Identification of genic moss SSR markers and a comparative analysis of twenty-four algal and plant gene indices reveal species-specific rather than group-specific characteristics of microsatellites

BMC Plant Biol. 2006 May 30;6:9. doi: 10.1186/1471-2229-6-9.


Background: The moss Physcomitrella patens is an emerging model in comparative plant science. At present, the Physcomitrella genome is sequenced at the Joint Genome Institute (USA). In this study we present our results on the development of expressed sequence tag-derived microsatellite markers for Physcomitrella patens, their classification and applicability as genetic markers on the intra- as well as on the interspecies level. We experienced severe restrictions to compare our results on Physcomitrella with earlier studies for other plant species due to varying microsatellite search criteria and a limited selection of analysed species. As a consequence, we performed a side by side analysis of expressed sequence tag-derived microsatellites among 24 plant species covering a broad phylogenetic range and present our results on the observed frequencies.

Results: We identified 3,723 microsatellites using the software MISA in a non-redundant Physcomitrella expressed sequence tag database comprising more than 37 megabases of nucleotide information. For 2,951 microsatellites appendant primer sequences have been derived. PCR of 376 microsatellites yielded 88 % successful amplicons and over 30 % polymorphisms between two Physcomitrella accessions. The polymorphism information content of 64 microsatellites based on 21 different Physcomitrella accessions was comparably high with a mean of 0.47 +/- 0.17. Of the 64 Physcomitrella microsatellite markers, 34 % respectively 79.7 % revealed cross-species applicability in two closely related moss species. In our survey of two green algae, two mosses, a fern, a fern palm, the ginkgo tree, two conifers, ten dicots and five monocots we detected an up to sevenfold variation in the overall frequency with a minimum of 37 up to maximal 258 microsatellites per megabase and a high variability among the different microsatellite class and motif frequencies. Numerous species-specific microsatellite frequencies became evident and several deviations to earlier reports were ascertained.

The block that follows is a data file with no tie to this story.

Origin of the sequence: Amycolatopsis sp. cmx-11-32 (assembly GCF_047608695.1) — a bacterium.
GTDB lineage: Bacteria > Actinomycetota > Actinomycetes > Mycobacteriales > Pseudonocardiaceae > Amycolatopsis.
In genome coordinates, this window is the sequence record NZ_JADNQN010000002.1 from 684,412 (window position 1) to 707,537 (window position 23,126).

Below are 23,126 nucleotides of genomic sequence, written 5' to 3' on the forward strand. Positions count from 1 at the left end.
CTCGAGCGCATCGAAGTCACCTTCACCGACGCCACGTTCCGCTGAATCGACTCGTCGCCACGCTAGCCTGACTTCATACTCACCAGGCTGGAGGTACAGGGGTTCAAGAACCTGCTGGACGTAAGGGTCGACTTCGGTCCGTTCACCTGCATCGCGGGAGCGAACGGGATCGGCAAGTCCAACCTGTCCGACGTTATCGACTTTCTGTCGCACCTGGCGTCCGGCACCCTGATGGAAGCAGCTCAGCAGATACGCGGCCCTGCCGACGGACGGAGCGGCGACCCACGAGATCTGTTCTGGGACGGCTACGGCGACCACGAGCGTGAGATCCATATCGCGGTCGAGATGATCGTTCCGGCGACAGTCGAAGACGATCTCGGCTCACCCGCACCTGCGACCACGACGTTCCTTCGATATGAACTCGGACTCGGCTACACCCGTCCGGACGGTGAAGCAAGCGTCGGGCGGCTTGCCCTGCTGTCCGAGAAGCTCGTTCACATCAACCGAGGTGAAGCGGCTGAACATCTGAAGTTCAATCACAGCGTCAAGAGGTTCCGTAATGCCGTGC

Conclusion: With the Physcomitrella microsatellite marker set a valuable tool has been made available for further genetic and genomic applications on the intra- as well as on the interspecies level. The comparative survey of expressed sequence tag-derived microsatellites among the plant kingdom is well suited for a classification of future studies on plant microsatellites.

Publication types

  • Comparative Study

MeSH terms

  • Base Pairing / genetics
  • Bryopsida / genetics*
  • Dimerization
  • Eukaryota / genetics*
  • Expressed Sequence Tags
  • Gene Frequency
  • Genes, Plant / genetics*
  • Genetic Markers / genetics
  • Mesembryanthemum / genetics
  • Microsatellite Repeats / genetics*
  • Polymerase Chain Reaction
  • Polymorphism, Genetic / genetics
  • Species Specificity


  • Genetic Markers